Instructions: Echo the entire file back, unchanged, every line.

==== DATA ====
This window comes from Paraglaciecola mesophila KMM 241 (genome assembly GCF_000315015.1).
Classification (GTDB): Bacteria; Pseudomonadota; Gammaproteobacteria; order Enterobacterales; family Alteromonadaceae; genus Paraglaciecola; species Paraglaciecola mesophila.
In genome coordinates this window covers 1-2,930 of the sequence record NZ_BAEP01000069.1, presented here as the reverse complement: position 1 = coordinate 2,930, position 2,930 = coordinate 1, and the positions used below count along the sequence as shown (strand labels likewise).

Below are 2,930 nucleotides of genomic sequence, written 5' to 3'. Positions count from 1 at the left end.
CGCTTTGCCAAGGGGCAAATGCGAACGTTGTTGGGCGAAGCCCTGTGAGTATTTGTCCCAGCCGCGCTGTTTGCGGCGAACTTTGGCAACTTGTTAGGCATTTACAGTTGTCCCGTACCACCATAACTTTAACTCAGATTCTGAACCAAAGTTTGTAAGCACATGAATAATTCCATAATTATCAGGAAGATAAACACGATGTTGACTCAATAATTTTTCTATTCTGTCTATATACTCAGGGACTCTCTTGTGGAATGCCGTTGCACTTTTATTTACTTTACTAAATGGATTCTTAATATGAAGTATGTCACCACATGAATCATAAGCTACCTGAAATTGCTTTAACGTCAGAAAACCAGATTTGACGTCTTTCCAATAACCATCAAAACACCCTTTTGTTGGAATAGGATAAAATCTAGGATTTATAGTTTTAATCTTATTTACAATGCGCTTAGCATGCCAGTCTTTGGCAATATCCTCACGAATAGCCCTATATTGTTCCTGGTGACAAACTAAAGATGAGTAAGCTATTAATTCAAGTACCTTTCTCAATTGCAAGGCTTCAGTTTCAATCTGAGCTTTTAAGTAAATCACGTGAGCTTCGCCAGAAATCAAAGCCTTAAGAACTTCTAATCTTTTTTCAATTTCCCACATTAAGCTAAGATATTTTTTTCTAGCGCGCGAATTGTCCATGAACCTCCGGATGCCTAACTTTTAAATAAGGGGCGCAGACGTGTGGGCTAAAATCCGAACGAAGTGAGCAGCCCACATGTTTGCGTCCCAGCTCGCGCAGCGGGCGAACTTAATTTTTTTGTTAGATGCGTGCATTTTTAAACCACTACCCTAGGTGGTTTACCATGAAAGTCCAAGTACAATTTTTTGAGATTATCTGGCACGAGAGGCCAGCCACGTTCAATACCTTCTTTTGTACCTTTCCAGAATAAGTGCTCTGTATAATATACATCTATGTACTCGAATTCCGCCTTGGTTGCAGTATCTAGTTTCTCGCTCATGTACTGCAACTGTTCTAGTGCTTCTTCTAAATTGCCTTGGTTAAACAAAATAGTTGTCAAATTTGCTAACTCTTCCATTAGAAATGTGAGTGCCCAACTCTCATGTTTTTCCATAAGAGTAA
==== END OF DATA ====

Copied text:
This window comes from Paraglaciecola mesophila KMM 241 (genome assembly GCF_000315015.1).
Classification (GTDB): Bacteria; Pseudomonadota; Gammaproteobacteria; order Enterobacterales; family Alteromonadaceae; genus Paraglaciecola; species Paraglaciecola mesophila.
In genome coordinates this window covers 1-2,930 of the sequence record NZ_BAEP01000069.1, presented here as the reverse complement: position 1 = coordinate 2,930, position 2,930 = coordinate 1, and the positions used below count along the sequence as shown (strand labels likewise).

Below are 2,930 nucleotides of genomic sequence, written 5' to 3'. Positions count from 1 at the left end.
CGCTTTGCCAAGGGGCAAATGCGAACGTTGTTGGGCGAAGCCCTGTGAGTATTTGTCCCAGCCGCGCTGTTTGCGGCGAACTTTGGCAACTTGTTAGGCATTTACAGTTGTCCCGTACCACCATAACTTTAACTCAGATTCTGAACCAAAGTTTGTAAGCACATGAATAATTCCATAATTATCAGGAAGATAAACACGATGTTGACTCAATAATTTTTCTATTCTGTCTATATACTCAGGGACTCTCTTGTGGAATGCCGTTGCACTTTTATTTACTTTACTAAATGGATTCTTAATATGAAGTATGTCACCACATGAATCATAAGCTACCTGAAATTGCTTTAACGTCAGAAAACCAGATTTGACGTCTTTCCAATAACCATCAAAACACCCTTTTGTTGGAATAGGATAAAATCTAGGATTTATAGTTTTAATCTTATTTACAATGCGCTTAGCATGCCAGTCTTTGGCAATATCCTCACGAATAGCCCTATATTGTTCCTGGTGACAAACTAAAGATGAGTAAGCTATTAATTCAAGTACCTTTCTCAATTGCAAGGCTTCAGTTTCAATCTGAGCTTTTAAGTAAATCACGTGAGCTTCGCCAGAAATCAAAGCCTTAAGAACTTCTAATCTTTTTTCAATTTCCCACATTAAGCTAAGATATTTTTTTCTAGCGCGCGAATTGTCCATGAACCTCCGGATGCCTAACTTTTAAATAAGGGGCGCAGACGTGTGGGCTAAAATCCGAACGAAGTGAGCAGCCCACATGTTTGCGTCCCAGCTCGCGCAGCGGGCGAACTTAATTTTTTTGTTAGATGCGTGCATTTTTAAACCACTACCCTAGGTGGTTTACCATGAAAGTCCAAGTACAATTTTTTGAGATTATCTGGCACGAGAGGCCAGCCACGTTCAATACCTTCTTTTGTACCTTTCCAGAATAAGTGCTCTGTATAATATACATCTATGTACTCGAATTCCGCCTTGGTTGCAGTATCTAGTTTCTCGCTCATGTACTGCAACTGTTCTAGTGCTTCTTCTAAATTGCCTTGGTTAAACAAAATAGTTGTCAAATTTGCTAACTCTTCCATTAGAAATGTGAGTGCCCAACTCTCATGTTTTTCCATAAGAGTAA